. The city's finest antique stores can be found in the neighborhood surrounding Place du Grand Sablon -- and if you're in town on a weekend, don't miss the antique market held on the square in front of Notre Dame du Sablon. If you'd rather take home a little piece of Belgian haute couture, head for Avenue Louise, a major shopping artery packed with chic boutiques and high-end department stores.
On a nice day, join the locals at the Park de Bruxelles
(236 Rue Royale; +32-2-218-3732; open 8 a.m. to 8 p.m. in summer and 8 a.m. to 5 p.m. in winter) for a stroll through its neatly manicured flower beds -- or for an afternoon nap in the grass. Classical statues, colorful blooms and several lovely fountains make this a serene place to rest after a long day of sightseeing.
Many visitors to Brussels take their ship's shore excursion or a quick train ride to the romantic city of Brugge.
On Foot: Once in the city center, it's easy to walk between Brussels' main attractions -- just remember to pack comfortable shoes for navigating the cobblestones.
By Public Transportation: When you get tired of walking, hop onto Brussels' efficient Metro system, which operates subways, trams and buses. You can purchase single ride tickets or an unlimited day pass.
By Taxi: There are many taxi stands throughout the city, particularly near major rail stations and hotels. You can also hail cabs from the street, but it may be difficult to find one during rush hour. To make a booking in advance, call Taxis Bleus at +32-2-268-0000. Learn more about the taxi system in Brussels on the website of "Service regional des Taxis et Limousines."
By Car: We don't recommend using a car in Brussels, as navigating the crowded streets can be more trouble than it's worth, and efficient train service is available both within the city and to most of the surrounding cities and towns. That said, Auto Europe, Avis and other major rental agencies offer multiple pickup locations in Brussels. Expect to pay at least $35 a day.
Belgium's cuisine is best known for a number of signature dishes: moules (steamed mussels), frites (fries, dipped not in ketchup but mayonnaise) and, of course, gaufres (waffles), which are warm and delicious whether served with powdered sugar, chocolate, fruit or ice cream. You'll also want to save room for handmade chocolates and Belgian beer.
Its high ceiling and cavernous dining area might make you feel like you're sitting in a train station rather than a restaurant, but Belga Queen, housed in a converted bank, is one of Brussels' prime spots for fine dining. The focus is on seafood (there's an extensive oyster bar) and local Belgian ingredients. For lunch, the fixed-price menu varies each day; recent offerings include a first course creamy garden bean soup with smoked salmon and an entree of beef stew with gueuze (a type of Belgian beer), glazed carrots and mashed potatoes. (32 Rue Fosse aux Loups; +32-2-217-2187; open noon to 2:30 p.m. daily)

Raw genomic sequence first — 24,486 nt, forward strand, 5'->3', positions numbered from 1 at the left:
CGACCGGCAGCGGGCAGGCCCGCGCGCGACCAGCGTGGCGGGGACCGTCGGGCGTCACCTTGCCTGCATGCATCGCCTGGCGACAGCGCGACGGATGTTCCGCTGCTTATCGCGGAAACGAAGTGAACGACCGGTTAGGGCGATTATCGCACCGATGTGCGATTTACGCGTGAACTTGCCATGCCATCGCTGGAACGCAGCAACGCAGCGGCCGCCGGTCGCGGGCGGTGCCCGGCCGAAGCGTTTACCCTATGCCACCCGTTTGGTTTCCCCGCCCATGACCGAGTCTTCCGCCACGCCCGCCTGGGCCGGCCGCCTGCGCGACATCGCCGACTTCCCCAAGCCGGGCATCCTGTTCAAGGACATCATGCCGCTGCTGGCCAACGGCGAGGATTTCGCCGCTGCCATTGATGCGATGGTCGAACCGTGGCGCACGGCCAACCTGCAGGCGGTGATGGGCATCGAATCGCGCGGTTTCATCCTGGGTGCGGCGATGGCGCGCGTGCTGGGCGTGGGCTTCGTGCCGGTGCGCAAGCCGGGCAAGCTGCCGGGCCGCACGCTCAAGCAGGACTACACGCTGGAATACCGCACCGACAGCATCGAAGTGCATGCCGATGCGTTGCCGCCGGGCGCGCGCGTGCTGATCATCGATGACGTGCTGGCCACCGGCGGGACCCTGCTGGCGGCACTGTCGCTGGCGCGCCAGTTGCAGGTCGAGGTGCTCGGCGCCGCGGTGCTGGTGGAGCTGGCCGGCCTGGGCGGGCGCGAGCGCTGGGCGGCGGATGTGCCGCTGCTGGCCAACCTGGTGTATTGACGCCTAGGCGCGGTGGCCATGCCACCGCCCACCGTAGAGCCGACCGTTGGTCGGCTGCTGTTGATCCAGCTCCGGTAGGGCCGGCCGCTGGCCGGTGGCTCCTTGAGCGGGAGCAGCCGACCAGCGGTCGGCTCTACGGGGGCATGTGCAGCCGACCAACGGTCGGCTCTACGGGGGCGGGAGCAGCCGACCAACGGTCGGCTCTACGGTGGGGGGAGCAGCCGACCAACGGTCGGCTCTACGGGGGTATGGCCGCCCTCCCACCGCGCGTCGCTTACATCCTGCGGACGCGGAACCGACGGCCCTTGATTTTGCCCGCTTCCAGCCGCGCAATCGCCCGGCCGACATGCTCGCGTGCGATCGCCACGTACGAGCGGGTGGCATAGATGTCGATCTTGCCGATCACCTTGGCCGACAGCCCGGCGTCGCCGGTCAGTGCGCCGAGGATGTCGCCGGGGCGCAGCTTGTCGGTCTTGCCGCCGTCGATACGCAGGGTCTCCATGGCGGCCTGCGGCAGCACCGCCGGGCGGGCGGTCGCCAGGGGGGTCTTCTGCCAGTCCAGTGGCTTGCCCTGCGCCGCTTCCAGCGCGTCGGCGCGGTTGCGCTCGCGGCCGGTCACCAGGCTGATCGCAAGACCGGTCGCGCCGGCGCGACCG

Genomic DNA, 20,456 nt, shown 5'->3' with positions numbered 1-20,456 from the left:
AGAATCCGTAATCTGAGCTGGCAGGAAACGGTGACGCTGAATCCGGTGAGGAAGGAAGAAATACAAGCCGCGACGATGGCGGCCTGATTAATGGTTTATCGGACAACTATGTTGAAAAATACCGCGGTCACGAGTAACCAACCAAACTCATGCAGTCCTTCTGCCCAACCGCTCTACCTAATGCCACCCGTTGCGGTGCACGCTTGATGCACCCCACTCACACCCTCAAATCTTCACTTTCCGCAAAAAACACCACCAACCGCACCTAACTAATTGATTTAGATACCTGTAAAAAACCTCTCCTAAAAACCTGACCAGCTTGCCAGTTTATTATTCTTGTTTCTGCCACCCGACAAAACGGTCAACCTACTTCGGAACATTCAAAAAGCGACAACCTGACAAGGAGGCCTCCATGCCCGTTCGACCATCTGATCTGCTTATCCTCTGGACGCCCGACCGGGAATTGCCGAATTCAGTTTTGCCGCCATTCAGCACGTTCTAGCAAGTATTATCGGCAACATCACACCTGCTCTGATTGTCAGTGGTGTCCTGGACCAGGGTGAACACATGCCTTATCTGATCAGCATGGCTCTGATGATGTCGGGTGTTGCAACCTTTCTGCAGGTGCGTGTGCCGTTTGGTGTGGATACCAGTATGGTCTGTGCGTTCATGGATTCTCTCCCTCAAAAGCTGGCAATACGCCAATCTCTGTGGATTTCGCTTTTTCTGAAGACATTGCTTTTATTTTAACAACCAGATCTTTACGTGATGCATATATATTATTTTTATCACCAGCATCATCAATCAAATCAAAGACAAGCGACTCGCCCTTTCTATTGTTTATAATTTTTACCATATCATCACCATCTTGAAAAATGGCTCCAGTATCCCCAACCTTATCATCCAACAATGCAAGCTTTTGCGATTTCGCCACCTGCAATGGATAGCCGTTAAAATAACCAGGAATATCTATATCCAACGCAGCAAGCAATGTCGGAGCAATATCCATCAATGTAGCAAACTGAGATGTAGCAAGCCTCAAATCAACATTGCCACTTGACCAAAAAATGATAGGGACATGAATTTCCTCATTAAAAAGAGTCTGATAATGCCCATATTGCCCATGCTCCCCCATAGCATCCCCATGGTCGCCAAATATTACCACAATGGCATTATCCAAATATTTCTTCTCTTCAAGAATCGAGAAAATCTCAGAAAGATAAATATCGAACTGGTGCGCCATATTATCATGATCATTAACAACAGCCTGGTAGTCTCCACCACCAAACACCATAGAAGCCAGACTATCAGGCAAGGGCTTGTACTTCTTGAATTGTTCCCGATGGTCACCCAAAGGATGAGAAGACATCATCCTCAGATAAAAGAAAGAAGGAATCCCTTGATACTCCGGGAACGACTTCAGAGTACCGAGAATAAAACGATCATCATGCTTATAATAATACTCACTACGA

In the midst of all the pricey sidewalk cafes along Place du Grand Sablon is Chez Richard a dim, cozy neighborhood hangout where beer and conversation flow freely. The unpretentious fare (quiches, salads) is tasty and reasonably priced. Plus, every weekend between October 1 and April 30, the eatery puts out an oyster bar spread. (2 Rue des Minimes; +32-2-512-1406; open 7 a.m. to 3 p.m. Monday through Saturday and from 9 a.m. Sunday)
You don't want to visit Belgium without trying a waffle, so be sure to treat yourself to one as a light lunch or a sweet afternoon snack. Vendors are legion, but we like Belgaufra (tongue-in-cheek motto: "Probably the best since 1950"), which has outposts throughout the city -- just look for its yellow cartoon logo.
If the weather is sunny, enjoy a view of Grand Place from the terrace at 'T Kelderke, or, if it's not, dine inside in a 17th-century vaulted cellar. Traditional Belgian cuisine is the order of the day there, including mussels, eel in herb sauce and mashed potatoes with sausage. (15 Grand Place; +32-2-513-7344; open noon to 2:30 p.m. daily)
Where You're Docked
Only river ships are small enough to fit through Brussels' canals, and they dock at either Heembeekkaai or the Becodock. Though both ports are within city limits, only the Becodock is a comfortable walking distance from downtown.
Big ships dock farther away in Antwerp or Zeebrugge. Train service connects both cities to Brussels.
Watch Out For
Metro stations, museums and streets are often known by two names, one in French and one in Flemish -- so keep that in mind when asking for directions and navigating your way around the city. For instance, if you're looking for Grand Place and you find yourself in Grote Markt, you're in the right spot. (Editor's Note: We've listed all names and addresses below in French.)
Also be aware that most Brussels museums are closed on Mondays.
Currency & Best Way to Get Money
The local currency is the euro. Visit www.xe.com for up-to-date conversion rates. ATMs are plentiful in the city center.
Brussels is a town of many tongues. Nearly all street signs are in both French and Flemish (a variant of Dutch), Belgium's two official languages, and we had no problem finding people who spoke at least a little English.
Brussels is the birthplace of Godiva chocolates, and there are numerous outposts throughout the city where you can pick up a sampler of Belgium's signature sweets.
Belgium has a well-deserved reputation for its beers, many of which were originally (and still!) brewed by Trappist monks. Whether your tastes tend toward a strong Flemish sour brown ale, a yeasty wit beer or a fruity lambic, you're sure to find something that suits.